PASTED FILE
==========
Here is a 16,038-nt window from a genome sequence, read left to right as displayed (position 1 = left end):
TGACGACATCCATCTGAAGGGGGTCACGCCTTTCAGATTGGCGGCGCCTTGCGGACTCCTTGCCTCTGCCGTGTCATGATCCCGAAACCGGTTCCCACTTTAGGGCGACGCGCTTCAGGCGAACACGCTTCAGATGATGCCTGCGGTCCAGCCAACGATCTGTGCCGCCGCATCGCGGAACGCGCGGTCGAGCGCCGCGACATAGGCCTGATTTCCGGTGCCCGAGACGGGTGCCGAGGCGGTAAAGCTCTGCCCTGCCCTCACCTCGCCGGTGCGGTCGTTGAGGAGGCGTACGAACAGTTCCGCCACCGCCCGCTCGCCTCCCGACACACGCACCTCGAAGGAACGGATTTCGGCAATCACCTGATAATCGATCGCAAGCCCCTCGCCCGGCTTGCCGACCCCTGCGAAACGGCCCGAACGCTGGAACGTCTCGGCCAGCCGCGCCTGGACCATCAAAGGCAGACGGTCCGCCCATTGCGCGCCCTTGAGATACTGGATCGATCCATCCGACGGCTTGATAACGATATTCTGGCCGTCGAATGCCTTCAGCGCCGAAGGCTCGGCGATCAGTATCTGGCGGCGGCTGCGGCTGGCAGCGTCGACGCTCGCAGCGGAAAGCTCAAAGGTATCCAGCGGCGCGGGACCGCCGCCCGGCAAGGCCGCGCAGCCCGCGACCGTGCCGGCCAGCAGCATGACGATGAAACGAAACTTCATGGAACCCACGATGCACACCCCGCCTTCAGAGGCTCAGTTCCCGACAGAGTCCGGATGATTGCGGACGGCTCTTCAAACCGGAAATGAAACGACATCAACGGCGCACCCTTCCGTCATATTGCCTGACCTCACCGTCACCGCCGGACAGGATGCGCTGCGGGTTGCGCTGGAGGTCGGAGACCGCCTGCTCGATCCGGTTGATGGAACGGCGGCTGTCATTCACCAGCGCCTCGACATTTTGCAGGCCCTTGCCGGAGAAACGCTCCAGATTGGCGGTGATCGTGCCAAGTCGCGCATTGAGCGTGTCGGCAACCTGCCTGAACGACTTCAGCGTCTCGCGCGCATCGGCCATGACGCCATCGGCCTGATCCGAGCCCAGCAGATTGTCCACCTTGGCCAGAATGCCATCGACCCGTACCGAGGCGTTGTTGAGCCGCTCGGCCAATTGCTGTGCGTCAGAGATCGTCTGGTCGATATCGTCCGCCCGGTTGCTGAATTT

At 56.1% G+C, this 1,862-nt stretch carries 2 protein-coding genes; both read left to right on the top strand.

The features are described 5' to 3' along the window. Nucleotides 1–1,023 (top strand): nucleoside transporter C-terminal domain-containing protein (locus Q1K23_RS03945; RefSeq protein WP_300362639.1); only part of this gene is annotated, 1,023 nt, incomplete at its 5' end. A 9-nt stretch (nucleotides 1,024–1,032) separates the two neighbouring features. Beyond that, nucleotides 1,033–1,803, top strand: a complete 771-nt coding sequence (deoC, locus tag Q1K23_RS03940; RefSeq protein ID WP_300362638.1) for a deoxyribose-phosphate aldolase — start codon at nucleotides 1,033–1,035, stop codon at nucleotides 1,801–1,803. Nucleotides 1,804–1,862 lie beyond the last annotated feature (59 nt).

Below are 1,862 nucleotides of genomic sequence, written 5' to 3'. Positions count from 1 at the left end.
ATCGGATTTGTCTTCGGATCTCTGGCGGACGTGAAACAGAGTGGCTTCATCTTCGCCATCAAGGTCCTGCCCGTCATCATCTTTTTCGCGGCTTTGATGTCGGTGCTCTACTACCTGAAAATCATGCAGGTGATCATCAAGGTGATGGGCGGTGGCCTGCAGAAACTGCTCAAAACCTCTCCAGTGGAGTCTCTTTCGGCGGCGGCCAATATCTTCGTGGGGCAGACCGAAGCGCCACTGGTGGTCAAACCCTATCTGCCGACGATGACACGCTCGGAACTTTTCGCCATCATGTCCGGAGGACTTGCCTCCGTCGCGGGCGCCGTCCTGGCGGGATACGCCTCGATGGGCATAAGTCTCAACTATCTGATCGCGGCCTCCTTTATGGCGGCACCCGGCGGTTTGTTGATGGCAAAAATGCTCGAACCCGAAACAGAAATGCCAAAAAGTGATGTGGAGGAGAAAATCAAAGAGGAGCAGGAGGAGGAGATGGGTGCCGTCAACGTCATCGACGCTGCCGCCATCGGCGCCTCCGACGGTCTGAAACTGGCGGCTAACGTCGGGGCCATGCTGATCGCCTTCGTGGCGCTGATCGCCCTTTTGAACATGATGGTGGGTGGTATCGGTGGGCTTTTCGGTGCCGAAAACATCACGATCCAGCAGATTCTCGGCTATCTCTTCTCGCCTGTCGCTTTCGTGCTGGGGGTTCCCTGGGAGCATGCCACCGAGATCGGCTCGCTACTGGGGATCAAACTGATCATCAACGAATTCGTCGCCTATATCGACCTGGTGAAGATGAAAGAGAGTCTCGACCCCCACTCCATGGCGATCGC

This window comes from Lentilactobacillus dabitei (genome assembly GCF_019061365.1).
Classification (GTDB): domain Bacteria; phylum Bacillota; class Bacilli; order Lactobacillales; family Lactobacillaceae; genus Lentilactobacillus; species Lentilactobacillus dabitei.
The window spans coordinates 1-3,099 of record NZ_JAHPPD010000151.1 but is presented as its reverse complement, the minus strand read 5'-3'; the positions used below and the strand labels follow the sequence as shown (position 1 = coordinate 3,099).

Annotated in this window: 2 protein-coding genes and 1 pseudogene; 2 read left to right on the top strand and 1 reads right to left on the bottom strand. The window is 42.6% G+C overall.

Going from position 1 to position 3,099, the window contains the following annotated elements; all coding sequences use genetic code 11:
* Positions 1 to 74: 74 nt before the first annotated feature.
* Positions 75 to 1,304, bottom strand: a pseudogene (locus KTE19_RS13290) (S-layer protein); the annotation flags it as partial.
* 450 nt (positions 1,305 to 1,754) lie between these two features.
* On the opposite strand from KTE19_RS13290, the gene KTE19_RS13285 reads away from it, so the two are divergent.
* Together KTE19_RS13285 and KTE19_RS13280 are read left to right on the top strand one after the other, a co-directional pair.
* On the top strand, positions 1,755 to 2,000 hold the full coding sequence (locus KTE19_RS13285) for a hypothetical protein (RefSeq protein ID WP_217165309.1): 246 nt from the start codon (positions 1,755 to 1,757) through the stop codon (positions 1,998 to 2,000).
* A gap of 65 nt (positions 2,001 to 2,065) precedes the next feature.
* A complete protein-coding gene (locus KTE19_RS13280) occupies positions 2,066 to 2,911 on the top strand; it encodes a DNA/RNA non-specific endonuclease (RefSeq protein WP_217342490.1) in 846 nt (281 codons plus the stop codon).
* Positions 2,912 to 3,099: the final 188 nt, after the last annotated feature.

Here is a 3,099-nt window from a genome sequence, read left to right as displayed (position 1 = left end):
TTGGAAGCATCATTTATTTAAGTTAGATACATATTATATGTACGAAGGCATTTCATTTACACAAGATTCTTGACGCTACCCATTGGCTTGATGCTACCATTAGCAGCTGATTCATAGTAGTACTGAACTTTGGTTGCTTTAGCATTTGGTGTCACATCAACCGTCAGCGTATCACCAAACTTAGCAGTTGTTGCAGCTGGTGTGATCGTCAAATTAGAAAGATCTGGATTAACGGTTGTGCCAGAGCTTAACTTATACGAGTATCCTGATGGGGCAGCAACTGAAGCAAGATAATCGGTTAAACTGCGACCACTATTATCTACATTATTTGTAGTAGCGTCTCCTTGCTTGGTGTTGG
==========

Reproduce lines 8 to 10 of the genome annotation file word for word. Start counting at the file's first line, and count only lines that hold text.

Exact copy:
Classification (GTDB): domain Bacteria; phylum Bacillota; class Bacilli; order Lactobacillales; family Lactobacillaceae; genus Lentilactobacillus; species Lentilactobacillus dabitei.
The window spans coordinates 1-3,099 of record NZ_JAHPPD010000151.1 but is presented as its reverse complement, the minus strand read 5'-3'; the positions used below and the strand labels follow the sequence as shown (position 1 = coordinate 3,099).

Annotated in this window: 2 protein-coding genes and 1 pseudogene; 2 read left to right on the top strand and 1 reads right to left on the bottom strand. The window is 42.6% G+C overall.